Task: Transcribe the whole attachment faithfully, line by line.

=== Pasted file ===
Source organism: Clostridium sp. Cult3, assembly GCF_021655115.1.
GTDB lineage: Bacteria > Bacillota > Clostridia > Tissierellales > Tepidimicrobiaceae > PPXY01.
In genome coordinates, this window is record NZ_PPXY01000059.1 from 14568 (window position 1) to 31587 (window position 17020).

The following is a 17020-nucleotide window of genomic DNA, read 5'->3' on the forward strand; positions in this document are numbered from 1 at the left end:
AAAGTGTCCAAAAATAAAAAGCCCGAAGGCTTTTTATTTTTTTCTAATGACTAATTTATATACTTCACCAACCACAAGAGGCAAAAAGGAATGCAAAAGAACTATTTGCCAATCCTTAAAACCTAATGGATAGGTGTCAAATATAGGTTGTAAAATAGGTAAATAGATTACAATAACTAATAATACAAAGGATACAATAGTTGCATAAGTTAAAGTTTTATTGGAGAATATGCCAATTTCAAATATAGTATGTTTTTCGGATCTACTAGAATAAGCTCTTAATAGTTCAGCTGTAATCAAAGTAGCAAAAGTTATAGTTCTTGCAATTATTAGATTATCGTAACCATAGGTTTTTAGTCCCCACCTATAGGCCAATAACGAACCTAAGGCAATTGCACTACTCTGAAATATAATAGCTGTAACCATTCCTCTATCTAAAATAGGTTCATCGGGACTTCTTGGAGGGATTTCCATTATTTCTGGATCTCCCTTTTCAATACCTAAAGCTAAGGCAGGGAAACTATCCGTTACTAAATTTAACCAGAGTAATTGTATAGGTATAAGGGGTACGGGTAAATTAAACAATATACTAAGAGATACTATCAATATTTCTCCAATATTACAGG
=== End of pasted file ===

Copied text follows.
Source organism: Clostridium sp. Cult3, assembly GCF_021655115.1.
GTDB lineage: Bacteria > Bacillota > Clostridia > Tissierellales > Tepidimicrobiaceae > PPXY01.
In genome coordinates, this window is record NZ_PPXY01000059.1 from 14568 (window position 1) to 31587 (window position 17020).

The following is a 17020-nucleotide window of genomic DNA, read 5'->3' on the forward strand; positions in this document are numbered from 1 at the left end:
AAAGTGTCCAAAAATAAAAAGCCCGAAGGCTTTTTATTTTTTTCTAATGACTAATTTATATACTTCACCAACCACAAGAGGCAAAAAGGAATGCAAAAGAACTATTTGCCAATCCTTAAAACCTAATGGATAGGTGTCAAATATAGGTTGTAAAATAGGTAAATAGATTACAATAACTAATAATACAAAGGATACAATAGTTGCATAAGTTAAAGTTTTATTGGAGAATATGCCAATTTCAAATATAGTATGTTTTTCGGATCTACTAGAATAAGCTCTTAATAGTTCAGCTGTAATCAAAGTAGCAAAAGTTATAGTTCTTGCAATTATTAGATTATCGTAACCATAGGTTTTTAGTCCCCACCTATAGGCCAATAACGAACCTAAGGCAATTGCACTACTCTGAAATATAATAGCTGTAACCATTCCTCTATCTAAAATAGGTTCATCGGGACTTCTTGGAGGGATTTCCATTATTTCTGGATCTCCCTTTTCAATACCTAAAGCTAAGGCAGGGAAACTATCCGTTACTAAATTTAACCAGAGTAATTGTATAGGTATAAGGGGTACGGGTAAATTAAACAATATACTAAGAGATACTATCAATATTTCTCCAATATTACAGG